Grand Chess Tour Paris 2016 (1-5)
Carlsen and Nakamura lead at the end of the Paris Grand Chess Tour Day 1
Mark Crowther - Friday 10th June 2016
Magnus Carlsen had a successful first day in spite of losing on time in game 1. Photo © Spectrum Studios. | http://grandchesstour.org/photos-paris-2016
Magnus Carlsen recovered from another astonishing loss on time to share the lead with Hikaru Nakamura at the end of day 1 of the Grand Chess Tour Rapid and Blitz in Paris. The four day event sees 9 rounds of rapid chess on the first two days and 18 rounds of blitz chess on the next two.
Carlsen and Nakamura drew their indvidual game in round 5 to share the lead on 3.5/5. These points will count for double over the blitz games. Wesley So and Maxime Vachier-Lagrave are on 3/5.
Day 1 standings: Carlsen, Nakamura 3.5pts, So, Vachier-Lagrave 3pts Kramnik 2pts Giri, Aronian, Fressinet, Caruana 2pts Topalov 1.5pts
The stage on day 1. Photo © Spectrum Studios
The day started with a minute of silence to mark the passing of Viktor Kochnoi on Monday.
The organisers decided on a policy diametrically opposite to that of AGON for the Candidates. They offered move feeds to everyone who wanted them and also four video commentary feeds two in English (chess24 and the US commentary team), French and Spanish for embedding in web pages.
The stage on day 1. Photo © Spectrum Studios
The first round of the rapid event saw Magnus Carlsen play a fine game pressurising Wesley So and sacrificing a piece for a running pawn that eventually queened. So threatened perpetual check but either 59.Qh2 or the forcing 59.Qxb7+ returning the piece would have won for Carlsen. Instead Carlsen just froze for what seemed like an age but was probably about 20 seconds and he lost on time. The time control for the rapid event is 25 minutes plus 10 seconds a move making the loss all the more surprising.
Carlsen was under pressure after throwing away a win in the first game but he scored a crushing win with black against Maxime Vachier-Lagrave in the second round. Veselin Topalov lost his second game in a row (losing to Caruana in round 1) and Hikaru Nakamura in round 2. Levon Aronian used his three pieces vs Rook and Bishop to grind down Laurent Fressinet.
Magnus Carlsen won again this time beating Levon Aronian in a fine game where he squeezed for a long time with Queen and Knight and eventually broke through with running pawns. MVL struck straight back in round three against Wesley So where he converted an extra pawn in a Queen and Pawn endgame. Laurent Fressinet won an interesting endgame where Fabiano Caruana queen first after sacrificing his rook but could not prevent Fressinet Queening in turn leaving him a rook up. Veselin Topalov lost his third game in a row, this time to his bitter rival Vladimir Kramnik. The passive 17.N3h2 seemed to be the cause of all white's problems.
Nakamura shares the lead after day 1. Photo © Spectrum Studios
In round 4 all the games were decisive Fabiano Caruana lost a pawn early on to Magnus Carlsen to a small tactical trick and was ground down. Vladimir Kramnik blew a huge winning advantage against MVL and even went on to lose. Hikaru Nakamura won a couple of pawns against Laurent Fressinet and converted them. Wesley So gradually outplayed Levon Aronian with the black pieces and won in 52 moves. Veselin Topalov got a nice position out of the opening against Anish Giri and won his first game. Giri had drawn all his games so far.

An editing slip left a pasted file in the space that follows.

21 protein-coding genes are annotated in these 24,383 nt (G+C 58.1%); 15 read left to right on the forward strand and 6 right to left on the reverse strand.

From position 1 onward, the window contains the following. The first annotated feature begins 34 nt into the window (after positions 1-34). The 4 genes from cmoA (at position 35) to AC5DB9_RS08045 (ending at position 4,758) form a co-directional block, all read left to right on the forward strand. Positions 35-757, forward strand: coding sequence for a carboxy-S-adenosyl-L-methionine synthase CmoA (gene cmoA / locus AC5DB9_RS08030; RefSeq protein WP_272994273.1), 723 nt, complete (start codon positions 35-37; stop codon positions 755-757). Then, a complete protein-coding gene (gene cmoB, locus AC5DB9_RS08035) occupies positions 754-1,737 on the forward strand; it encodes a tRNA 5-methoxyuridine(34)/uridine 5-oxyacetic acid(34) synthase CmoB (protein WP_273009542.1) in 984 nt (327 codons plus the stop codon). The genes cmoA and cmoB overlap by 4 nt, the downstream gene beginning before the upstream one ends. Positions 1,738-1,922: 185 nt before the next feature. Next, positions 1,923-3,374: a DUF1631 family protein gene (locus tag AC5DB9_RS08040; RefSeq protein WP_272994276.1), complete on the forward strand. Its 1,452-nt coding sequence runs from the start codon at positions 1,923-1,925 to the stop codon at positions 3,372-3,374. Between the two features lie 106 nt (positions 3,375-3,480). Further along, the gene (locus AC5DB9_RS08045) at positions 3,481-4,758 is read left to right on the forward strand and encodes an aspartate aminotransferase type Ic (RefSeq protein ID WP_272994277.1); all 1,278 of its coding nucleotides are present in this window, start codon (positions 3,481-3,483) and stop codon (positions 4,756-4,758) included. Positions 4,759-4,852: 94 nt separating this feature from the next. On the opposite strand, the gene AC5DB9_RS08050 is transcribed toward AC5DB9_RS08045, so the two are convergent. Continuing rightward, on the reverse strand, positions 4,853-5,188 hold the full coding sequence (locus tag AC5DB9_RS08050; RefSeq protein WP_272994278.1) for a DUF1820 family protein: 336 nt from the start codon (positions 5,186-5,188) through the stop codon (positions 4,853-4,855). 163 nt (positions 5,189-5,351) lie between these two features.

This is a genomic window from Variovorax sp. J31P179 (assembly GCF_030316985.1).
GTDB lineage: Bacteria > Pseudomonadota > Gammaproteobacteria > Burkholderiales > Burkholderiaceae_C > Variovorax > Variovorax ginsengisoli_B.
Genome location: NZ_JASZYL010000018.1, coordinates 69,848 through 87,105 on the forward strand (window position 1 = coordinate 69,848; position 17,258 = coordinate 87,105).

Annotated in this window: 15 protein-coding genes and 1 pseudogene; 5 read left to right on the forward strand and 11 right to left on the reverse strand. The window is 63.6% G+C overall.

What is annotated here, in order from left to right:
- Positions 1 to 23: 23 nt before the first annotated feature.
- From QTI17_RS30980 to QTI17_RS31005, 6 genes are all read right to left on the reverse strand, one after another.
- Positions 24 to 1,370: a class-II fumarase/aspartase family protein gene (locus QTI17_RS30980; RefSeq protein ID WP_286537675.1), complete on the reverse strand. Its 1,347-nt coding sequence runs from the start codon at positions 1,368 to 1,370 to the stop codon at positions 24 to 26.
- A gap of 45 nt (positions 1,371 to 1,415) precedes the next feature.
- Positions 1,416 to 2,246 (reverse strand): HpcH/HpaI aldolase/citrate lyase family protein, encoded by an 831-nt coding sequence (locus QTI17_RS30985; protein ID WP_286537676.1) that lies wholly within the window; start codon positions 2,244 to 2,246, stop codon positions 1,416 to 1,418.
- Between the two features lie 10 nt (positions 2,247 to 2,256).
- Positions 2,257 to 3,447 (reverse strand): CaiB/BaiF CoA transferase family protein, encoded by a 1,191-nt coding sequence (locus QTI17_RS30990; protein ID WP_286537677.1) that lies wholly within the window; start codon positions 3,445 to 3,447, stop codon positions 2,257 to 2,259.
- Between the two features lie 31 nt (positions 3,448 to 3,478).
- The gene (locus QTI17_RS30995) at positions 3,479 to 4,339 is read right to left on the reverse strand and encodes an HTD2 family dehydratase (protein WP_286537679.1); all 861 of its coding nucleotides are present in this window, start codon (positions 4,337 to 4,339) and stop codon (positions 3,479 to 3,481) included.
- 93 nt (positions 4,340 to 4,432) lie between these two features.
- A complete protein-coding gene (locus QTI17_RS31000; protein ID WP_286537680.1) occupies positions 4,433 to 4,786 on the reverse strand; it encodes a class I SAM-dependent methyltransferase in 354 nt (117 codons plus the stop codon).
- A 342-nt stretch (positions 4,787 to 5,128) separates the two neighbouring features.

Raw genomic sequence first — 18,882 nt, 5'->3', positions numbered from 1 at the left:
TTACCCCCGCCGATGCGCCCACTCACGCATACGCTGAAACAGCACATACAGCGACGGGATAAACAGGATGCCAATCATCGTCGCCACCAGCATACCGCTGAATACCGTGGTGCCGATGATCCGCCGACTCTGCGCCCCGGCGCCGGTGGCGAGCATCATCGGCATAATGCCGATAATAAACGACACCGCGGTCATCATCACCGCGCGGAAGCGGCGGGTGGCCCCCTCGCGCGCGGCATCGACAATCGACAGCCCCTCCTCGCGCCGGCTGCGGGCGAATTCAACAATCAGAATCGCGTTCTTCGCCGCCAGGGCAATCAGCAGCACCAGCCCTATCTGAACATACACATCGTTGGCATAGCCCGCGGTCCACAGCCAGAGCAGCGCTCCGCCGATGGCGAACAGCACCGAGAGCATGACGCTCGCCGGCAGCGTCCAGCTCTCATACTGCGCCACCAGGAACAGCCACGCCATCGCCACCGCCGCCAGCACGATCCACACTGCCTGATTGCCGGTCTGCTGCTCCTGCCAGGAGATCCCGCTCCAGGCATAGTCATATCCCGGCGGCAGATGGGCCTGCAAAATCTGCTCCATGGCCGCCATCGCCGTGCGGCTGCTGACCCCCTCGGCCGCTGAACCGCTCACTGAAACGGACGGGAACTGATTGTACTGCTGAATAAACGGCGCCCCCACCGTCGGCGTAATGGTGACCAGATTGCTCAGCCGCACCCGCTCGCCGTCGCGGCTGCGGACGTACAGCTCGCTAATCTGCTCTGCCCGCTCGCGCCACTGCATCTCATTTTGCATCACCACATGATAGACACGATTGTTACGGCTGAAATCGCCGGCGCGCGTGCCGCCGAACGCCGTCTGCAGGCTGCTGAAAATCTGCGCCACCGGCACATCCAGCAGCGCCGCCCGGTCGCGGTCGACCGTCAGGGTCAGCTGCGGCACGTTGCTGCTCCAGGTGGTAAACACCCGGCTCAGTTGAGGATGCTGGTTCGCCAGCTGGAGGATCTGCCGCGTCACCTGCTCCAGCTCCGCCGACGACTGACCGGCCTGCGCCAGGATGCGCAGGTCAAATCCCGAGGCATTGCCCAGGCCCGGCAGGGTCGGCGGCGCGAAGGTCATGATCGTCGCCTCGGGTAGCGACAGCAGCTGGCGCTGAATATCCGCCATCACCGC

In round 5 all the games were drawn, the players seemed a little tired. The battle of the leaders saw Magnus Carlsen take a lot of risks against Hikaru Nakamura but only seemed to be putting himself in danger. Nakamura was happy enough to draw by perpetual check though.
|GCT Rapid Paris 2016 Paris FRA (FRA), 8-14 vi 2016||cat. XXII (2784)|
|Round 1 (June 9, 2016)|
|Carlsen, Magnus||- So, Wesley||0-1||58||C65||Ruy Lopez Berlin|
|Nakamura, Hikaru||- Kramnik, Vladimir||½-½||37||D35||QGD Exchange|
|Giri, Anish||- Aronian, Levon||½-½||36||D37||QGD 5.Bf4|
|Fressinet, Laurent||- Vachier-Lagrave, Maxime||½-½||44||D85||Gruenfeld Defence|
|Topalov, Veselin||- Caruana, Fabiano||0-1||29||C45||Scotch Game|
|Round 2 (June 9, 2016)|
|Nakamura, Hikaru||- Topalov, Veselin||1-0||83||A29||English Four Knights|
|Vachier-Lagrave, Maxime||- Carlsen, Magnus||0-1||26||C78||Ruy Lopez Moeller Defence|
|Kramnik, Vladimir||- So, Wesley||½-½||56||D78||Gruenfeld 3.g3|
|Aronian, Levon||- Fressinet, Laurent||1-0||49||A20||English Opening|
|Caruana, Fabiano||- Giri, Anish||½-½||45||C80||Ruy Lopez Open|
|Round 3 (June 9, 2016)|
|Carlsen, Magnus||- Aronian, Levon||1-0||68||C65||Ruy Lopez Berlin|
|So, Wesley||- Vachier-Lagrave, Maxime||0-1||52||D83||Gruenfeld 4.Bf4|
|Giri, Anish||- Nakamura, Hikaru||½-½||35||A14||Reti Opening|
|Fressinet, Laurent||- Caruana, Fabiano||1-0||78||D78||Gruenfeld 3.g3|
|Topalov, Veselin||- Kramnik, Vladimir||0-1||31||C65||Ruy Lopez Berlin|
|Round 4 (June 9, 2016)|
|Nakamura, Hikaru||- Fressinet, Laurent||1-0||54||D31||Semi-Slav Defence|
|Kramnik, Vladimir||- Vachier-Lagrave, Maxime||0-1||62||A04||Dutch System|
|Aronian, Levon||- So, Wesley||0-1||52||D15||Slav Defence|
|Caruana, Fabiano||- Carlsen, Magnus||0-1||48||C78||Ruy Lopez Moeller Defence|
|Topalov, Veselin||- Giri, Anish||1-0||44||C24||Bishop's Opening|
|Round 5 (June 9, 2016)|
|Carlsen, Magnus||- Nakamura, Hikaru||½-½||35||E21||Nimzo Indian 4.Nf3|
|So, Wesley||- Caruana, Fabiano||½-½||43||C65||Ruy Lopez Berlin|
|Vachier-Lagrave, Maxime||- Aronian, Levon||½-½||56||C65||Ruy Lopez Berlin|
|Giri, Anish||- Kramnik, Vladimir||½-½||44||A14||Reti Opening|
|Fressinet, Laurent||- Topalov, Veselin||½-½||45||D58||Queens Gambit Tartakover|
View the games on this Page